The School of Law strives to promote research excellence among all of its scholars. We recognise that high-quality legal research may take many different forms, with a wide variety of legal research methods being employed in the numerous ongoing research projects within the school.
The School of Law is also recognised as the 41st ranked law school in the world by the QS World Rankings 2016. We also have ESRC recognition for our research degrees in the areas of socio-legal and criminology, as well as AHRC recognition for socio-legal studies.
The school currently has around 50 registered research students, who come from all over the world, and we actively seek to encourage and promote a vibrant and diverse community, not only from an academic perspective but also socially.
The school takes the view that postgraduate research students and academics are all engaged in the same scholarly endeavours and can learn a great deal from each other. To this end, our doctoral students are actively encouraged to engage in the wider scholarly community of the school and play a full role in our research activities.
While legal research is often an individual activity, many collaborative research activities, including co-authorship of publications, collaborations with visiting scholars, seminars, reading and discussion groups and distinguished visitors' seminars, take place in the school. Postgraduate research students are welcome to participate in all such activities.
Moreover, our research students organise their own seminar series, through which they have the opportunity to present their research to their peers, as well as develop their professional research skills. Information relating to previous presentations as part of the seminar series can be found on the school website.
The School of Law offers supervision for research degrees in most subject areas of law, and also for interdisciplinary projects which have a legal aspect.
Candidates are asked to be aware that the school cannot guarantee that two appropriate supervisors may be found to oversee their project, as this is dependent upon the available capacity of colleagues in any given academic year.
In order to be considered for entry onto our doctoral programme, candidates are required to have:
International and EU students are also required to meet the following English Language proficiency standards:
The Hallward Library, which is conveniently located directly opposite the Law and Social Sciences building, has its own dedicated section for law resources, providing an extensive range of textbooks, journals, reports and other resources.
Students are also entitled to 40 free inter-library loan vouchers per academic year, which allow them to obtain loans from other libraries and institutions.
The School of Law has its own dedicated office for PhD students. Students have 24-hour access to a private study space, each with its own computer, lockable desk space and access to unlimited free printing. As well as the school's computer and social space, students have 24 hour access to the Graduate School space in Highfield House, which is also located directly opposite Law and Social Sciences.
The school has a generous fund to assist research students with expenses incurred in connection with their research work, such as attendance at conferences and workshops, and field trips for data collection or to access specific resources. Each research student has their own allocated fund to support them for the duration of their registered studies.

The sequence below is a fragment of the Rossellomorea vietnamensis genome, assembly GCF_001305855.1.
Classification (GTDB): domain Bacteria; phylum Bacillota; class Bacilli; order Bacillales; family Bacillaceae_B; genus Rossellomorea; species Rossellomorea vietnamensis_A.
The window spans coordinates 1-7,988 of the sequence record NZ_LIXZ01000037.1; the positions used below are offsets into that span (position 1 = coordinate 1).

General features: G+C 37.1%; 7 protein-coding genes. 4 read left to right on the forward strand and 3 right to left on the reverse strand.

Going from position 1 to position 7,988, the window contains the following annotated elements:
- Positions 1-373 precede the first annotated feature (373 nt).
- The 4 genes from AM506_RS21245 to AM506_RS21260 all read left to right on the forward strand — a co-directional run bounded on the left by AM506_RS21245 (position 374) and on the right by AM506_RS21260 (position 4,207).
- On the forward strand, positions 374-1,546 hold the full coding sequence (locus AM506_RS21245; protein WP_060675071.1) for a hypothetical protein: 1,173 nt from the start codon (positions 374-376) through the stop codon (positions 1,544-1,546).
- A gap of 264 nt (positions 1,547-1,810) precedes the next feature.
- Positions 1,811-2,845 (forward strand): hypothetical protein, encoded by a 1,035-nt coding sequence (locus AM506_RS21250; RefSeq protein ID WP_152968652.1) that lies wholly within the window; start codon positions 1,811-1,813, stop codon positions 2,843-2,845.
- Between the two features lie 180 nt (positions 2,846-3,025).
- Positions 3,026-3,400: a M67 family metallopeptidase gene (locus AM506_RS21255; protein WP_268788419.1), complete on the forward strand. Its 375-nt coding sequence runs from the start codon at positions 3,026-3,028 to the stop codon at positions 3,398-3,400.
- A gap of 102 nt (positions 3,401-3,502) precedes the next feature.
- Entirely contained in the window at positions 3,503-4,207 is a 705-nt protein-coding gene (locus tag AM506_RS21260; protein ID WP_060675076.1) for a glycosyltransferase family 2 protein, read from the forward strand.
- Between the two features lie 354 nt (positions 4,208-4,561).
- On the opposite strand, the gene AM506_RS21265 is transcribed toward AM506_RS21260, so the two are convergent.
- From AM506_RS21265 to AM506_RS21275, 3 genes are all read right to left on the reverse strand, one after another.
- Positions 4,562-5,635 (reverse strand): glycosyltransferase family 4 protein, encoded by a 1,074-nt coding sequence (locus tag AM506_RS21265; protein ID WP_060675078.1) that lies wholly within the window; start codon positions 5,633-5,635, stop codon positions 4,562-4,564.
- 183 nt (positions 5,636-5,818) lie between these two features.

In addition to the allocated funding, our postgraduate research students have the opportunity to apply for other school funding, such as the JC Smith and Reuben Lipmann Travelling Scholarships, and our Postgraduate Fund For Short Courses in Europe which offers financial support for attendance at a range of different summer schools.
Outside of the school, the University offers a number of opportunities to help support students to engage in research activities.
The School of Law provides a one-semester module in Legal Research Methods, which is compulsory for all PhD students in the autumn term of their first year. This module considers the diverse spectrum of legal scholarship and methodologies. Students will refresh or enhance their legal research skills and receive training in a range of research methods and techniques. On completion it is expected that students should be able to:
- identify various approaches to legal scholarship and characterise their own research interests and scholarship
- apply research skills and methods, including being able to use, interpret and locate legal sources, as is necessary to address a research topic
- design and write a research proposal and evaluate it
Postgraduate research students are also encouraged, where appropriate, to undertake any of the modules offered as part of the school's thriving LLM programme, which is one of the most extensive LLM Programmes in the United Kingdom.
The University is an advocate of Vitae's Researcher Development Framework, and as such, we provide a significant amount of opportunities for students to develop on both a personal and professional level. Students are able to subscribe to the Researcher Development Framework Planner which allows them to map the training they have undertaken against the core competencies and behaviours needed in order to be a successful career researcher, so that they can take ownership of their own developmental needs and identify areas in which further training may be required.